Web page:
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Wednesday, September 28, 2016

Energy Supply Not Sustainable for Next Three Generations Says BP CEO

September 26, 2012

In a speech at the Kansas Renewable Energy Conference the President & CEO of BP (BP)'s wind energy business advocates energy supply alternatives.

Extracts from John Graham's speech follow:

"The rules for energy supply that governed during the last three generations are likely not to be sustainable for the next three generations.

We are witnessing increasing demand growth from the rapidly-developing world economies; in just the next 20 years, the world energy demand will be 40% greater than today.

The fossil fuels extracted to burn and generate this extra power will add to the question of what do we do to manage the rising carbon levels in the environment. Fossil fuels are finite, the more they are consumed over the long term prices inevitably go higher which gives rise to the pragmatic need to diversify the sources of energy we have to give us more choice and at the same time address energy security given that hydrocarbon sources are located in only a few places around the world.

Frankly, as I look around, it is clear that some of the enthusiasm for renewable energy has fizzled out. A stagnant economy is damping energy demand and the emergence of new gas fracking has in a very short time driven gas prices to lows no one had forecast. And we can add to this picture some mismanagement in energy loan or grant programs.

But because of these factors I suggest now is time to double down on our efforts to find alternative energy sources – we cannot for ever extract from the earth as we do today and we have the means to create an “all of the above” energy legacy for the future generations just as we today benefit from the early oil pioneers who 100 years ago found the oil that makes our lives so prosperous today.

Wind is a free energy source that does not deplete over time as you use it. The price of Wind does not fluctuate from day to day as the other global commodities do.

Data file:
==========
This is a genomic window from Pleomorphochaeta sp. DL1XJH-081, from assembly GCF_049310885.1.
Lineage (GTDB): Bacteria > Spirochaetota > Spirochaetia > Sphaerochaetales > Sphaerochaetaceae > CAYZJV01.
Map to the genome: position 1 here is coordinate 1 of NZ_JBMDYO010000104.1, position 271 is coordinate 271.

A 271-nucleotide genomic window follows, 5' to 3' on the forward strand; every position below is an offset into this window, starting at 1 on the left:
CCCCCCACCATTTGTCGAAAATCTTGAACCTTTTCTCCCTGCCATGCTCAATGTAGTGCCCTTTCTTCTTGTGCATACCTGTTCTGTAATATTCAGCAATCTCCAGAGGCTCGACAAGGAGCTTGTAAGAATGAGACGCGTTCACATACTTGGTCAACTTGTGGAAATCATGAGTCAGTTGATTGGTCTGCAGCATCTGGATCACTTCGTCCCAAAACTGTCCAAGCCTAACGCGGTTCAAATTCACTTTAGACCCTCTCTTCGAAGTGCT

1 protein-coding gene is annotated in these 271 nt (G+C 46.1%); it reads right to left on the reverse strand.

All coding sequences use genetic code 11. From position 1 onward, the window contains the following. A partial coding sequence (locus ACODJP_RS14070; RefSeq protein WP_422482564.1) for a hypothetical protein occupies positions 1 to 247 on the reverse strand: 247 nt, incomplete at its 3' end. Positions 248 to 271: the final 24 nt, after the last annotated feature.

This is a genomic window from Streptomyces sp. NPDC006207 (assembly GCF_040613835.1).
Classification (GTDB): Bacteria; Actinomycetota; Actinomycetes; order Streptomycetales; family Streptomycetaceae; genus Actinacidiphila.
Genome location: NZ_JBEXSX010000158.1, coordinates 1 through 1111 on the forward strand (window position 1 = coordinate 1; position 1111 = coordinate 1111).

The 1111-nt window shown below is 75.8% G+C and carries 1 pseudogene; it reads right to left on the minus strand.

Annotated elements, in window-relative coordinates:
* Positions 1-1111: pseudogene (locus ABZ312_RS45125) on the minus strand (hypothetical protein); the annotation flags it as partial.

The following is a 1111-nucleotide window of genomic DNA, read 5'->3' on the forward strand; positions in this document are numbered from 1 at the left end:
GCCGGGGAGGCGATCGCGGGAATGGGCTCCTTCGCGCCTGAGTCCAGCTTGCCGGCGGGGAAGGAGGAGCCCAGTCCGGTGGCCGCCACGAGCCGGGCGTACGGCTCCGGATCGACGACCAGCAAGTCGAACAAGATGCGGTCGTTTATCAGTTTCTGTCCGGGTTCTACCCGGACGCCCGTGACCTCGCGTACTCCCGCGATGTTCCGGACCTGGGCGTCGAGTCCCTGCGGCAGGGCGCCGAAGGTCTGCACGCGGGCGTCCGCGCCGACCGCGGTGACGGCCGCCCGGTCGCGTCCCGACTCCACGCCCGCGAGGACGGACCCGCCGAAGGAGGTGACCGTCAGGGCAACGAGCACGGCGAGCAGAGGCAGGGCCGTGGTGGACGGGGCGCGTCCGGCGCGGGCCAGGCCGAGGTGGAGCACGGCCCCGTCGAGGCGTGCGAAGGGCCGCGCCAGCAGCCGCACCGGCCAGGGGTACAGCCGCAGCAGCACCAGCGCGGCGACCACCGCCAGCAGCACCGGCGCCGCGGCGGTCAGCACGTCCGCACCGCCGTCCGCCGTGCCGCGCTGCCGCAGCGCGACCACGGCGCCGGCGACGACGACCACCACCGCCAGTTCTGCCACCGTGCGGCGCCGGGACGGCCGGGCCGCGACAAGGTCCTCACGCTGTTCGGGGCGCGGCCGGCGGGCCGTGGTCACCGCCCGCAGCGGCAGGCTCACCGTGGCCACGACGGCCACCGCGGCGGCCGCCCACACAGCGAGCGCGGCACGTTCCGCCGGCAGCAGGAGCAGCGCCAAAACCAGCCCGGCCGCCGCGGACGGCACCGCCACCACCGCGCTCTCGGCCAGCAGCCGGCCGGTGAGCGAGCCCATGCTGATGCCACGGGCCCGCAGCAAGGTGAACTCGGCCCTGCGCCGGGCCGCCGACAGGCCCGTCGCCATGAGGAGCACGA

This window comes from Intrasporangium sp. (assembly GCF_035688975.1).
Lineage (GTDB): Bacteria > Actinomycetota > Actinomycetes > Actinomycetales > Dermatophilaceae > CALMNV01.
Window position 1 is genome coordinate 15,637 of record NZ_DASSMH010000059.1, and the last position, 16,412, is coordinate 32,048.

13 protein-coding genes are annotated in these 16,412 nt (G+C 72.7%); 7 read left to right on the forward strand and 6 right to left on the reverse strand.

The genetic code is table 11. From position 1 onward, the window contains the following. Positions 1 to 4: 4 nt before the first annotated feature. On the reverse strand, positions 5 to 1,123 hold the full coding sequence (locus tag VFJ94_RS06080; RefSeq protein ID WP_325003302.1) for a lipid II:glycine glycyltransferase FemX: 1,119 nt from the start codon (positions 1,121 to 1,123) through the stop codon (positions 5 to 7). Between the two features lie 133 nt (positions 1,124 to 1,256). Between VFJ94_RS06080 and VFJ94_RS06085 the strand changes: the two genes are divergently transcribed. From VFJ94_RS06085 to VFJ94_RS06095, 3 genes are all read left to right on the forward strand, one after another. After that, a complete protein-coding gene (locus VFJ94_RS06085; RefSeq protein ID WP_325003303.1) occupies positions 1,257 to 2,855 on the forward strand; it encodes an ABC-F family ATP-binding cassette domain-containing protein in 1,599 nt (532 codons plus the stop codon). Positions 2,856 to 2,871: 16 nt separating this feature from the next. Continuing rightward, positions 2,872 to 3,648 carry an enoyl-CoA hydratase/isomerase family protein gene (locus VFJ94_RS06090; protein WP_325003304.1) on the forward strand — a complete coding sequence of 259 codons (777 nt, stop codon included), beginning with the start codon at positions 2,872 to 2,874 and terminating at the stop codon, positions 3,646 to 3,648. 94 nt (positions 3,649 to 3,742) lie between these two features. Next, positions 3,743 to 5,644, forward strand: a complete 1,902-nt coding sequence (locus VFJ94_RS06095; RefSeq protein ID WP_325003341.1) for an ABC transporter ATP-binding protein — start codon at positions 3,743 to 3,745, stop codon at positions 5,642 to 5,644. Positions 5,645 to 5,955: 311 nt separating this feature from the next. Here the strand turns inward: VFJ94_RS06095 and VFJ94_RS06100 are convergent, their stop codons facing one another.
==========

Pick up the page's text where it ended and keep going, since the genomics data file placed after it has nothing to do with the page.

Wind produces no harmful carbon emissions when it is converted into electricity. And North America and in particular states like Kansas are blessed with a plentiful supply of wind which farmers and ranchers tell me has caused them misery as they worked the land for many generations but now they see the wind as an opportunity to harness technology and convert the wind for the much needed electricity we all use and depend on.

Yet today, as I stand before you, much of the progress made in meeting America’s increased energy needs with clean, abundant and affordable U.S.-made energy, is in great jeopardy.

What we need to sustain this industry, but currently lack, is predictable, comprehensive energy policy that allows companies to plan over a reasonable period to attract investors to put their dollars to work and grow business to a scale sufficient for them to compete without federal help.

We have got to get away from the manner in which the federal law makers have ramped up and down support for renewable power.

Federal programs have been structured that are sometimes inefficient and leave investors reluctant to make the long term commitments which are so very necessary in the power business. Though some of the questions about the current tax based programs are well-justified, I would counter that the challenges renewable energy development faces do not justify ending the pursuit of renewable power generation, rather they justify reforming it.

The text in full of the speech is available here.




 



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